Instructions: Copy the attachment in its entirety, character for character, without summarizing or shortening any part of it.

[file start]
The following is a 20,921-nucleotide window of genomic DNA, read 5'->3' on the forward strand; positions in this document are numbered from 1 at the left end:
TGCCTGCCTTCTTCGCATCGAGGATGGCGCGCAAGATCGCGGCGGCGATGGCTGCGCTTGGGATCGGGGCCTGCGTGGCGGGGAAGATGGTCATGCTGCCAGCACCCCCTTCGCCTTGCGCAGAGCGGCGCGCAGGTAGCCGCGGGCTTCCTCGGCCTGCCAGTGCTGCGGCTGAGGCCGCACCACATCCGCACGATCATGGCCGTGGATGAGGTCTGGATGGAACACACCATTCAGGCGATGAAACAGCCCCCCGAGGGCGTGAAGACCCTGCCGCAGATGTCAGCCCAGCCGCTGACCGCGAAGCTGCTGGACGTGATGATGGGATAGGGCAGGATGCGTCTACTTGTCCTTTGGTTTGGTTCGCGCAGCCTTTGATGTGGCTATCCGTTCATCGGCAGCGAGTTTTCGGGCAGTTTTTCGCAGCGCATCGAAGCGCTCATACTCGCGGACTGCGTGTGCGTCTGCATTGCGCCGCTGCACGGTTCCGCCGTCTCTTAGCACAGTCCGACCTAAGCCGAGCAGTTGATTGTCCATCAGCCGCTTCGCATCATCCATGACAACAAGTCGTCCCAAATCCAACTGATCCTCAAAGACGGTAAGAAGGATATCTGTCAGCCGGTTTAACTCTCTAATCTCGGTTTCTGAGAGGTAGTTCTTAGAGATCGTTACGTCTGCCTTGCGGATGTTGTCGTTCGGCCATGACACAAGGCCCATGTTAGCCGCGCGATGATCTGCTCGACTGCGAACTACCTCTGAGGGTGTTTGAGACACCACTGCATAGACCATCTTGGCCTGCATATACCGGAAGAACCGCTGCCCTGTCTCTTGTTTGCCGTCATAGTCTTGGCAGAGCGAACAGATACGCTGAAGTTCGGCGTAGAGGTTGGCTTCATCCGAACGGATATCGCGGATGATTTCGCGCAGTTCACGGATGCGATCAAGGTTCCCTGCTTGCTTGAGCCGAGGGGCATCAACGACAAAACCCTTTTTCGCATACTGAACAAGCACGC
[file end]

The following is a 20,921-nucleotide window of genomic DNA, read 5'->3' on the forward strand; positions in this document are numbered from 1 at the left end:
TGCCTGCCTTCTTCGCATCGAGGATGGCGCGCAAGATCGCGGCGGCGATGGCTGCGCTTGGGATCGGGGCCTGCGTGGCGGGGAAGATGGTCATGCTGCCAGCACCCCCTTCGCCTTGCGCAGAGCGGCGCGCAGGTAGCCGCGGGCTTCCTCGGCCTGCCAGTGCTGCGGCTGAGGCCGCACCACATCCGCACGATCATGGCCGTGGATGAGGTCTGGATGGAACACACCATTCAGGCGATGAAACAGCCCCCCGAGGGCGTGAAGACCCTGCCGCAGATGTCAGCCCAGCCGCTGACCGCGAAGCTGCTGGACGTGATGATGGGATAGGGCAGGATGCGTCTACTTGTCCTTTGGTTTGGTTCGCGCAGCCTTTGATGTGGCTATCCGTTCATCGGCAGCGAGTTTTCGGGCAGTTTTTCGCAGCGCATCGAAGCGCTCATACTCGCGGACTGCGTGTGCGTCTGCATTGCGCCGCTGCACGGTTCCGCCGTCTCTTAGCACAGTCCGACCTAAGCCGAGCAGTTGATTGTCCATCAGCCGCTTCGCATCATCCATGACAACAAGTCGTCCCAAATCCAACTGATCCTCAAAGACGGTAAGAAGGATATCTGTCAGCCGGTTTAACTCTCTAATCTCGGTTTCTGAGAGGTAGTTCTTAGAGATCGTTACGTCTGCCTTGCGGATGTTGTCGTTCGGCCATGACACAAGGCCCATGTTAGCCGCGCGATGATCTGCTCGACTGCGAACTACCTCTGAGGGTGTTTGAGACACCACTGCATAGACCATCTTGGCCTGCATATACCGGAAGAACCGCTGCCCTGTCTCTTGTTTGCCGTCATAGTCTTGGCAGAGCGAACAGATACGCTGAAGTTCGGCGTAGAGGTTGGCTTCATCCGAACGGATATCGCGGATGATTTCGCGCAGTTCACGGATGCGATCAAGGTTCCCTGCTTGCTTGAGCCGAGGGGCATCAACGACAAAACCCTTTTTCGCATACTGAACAAGCACGC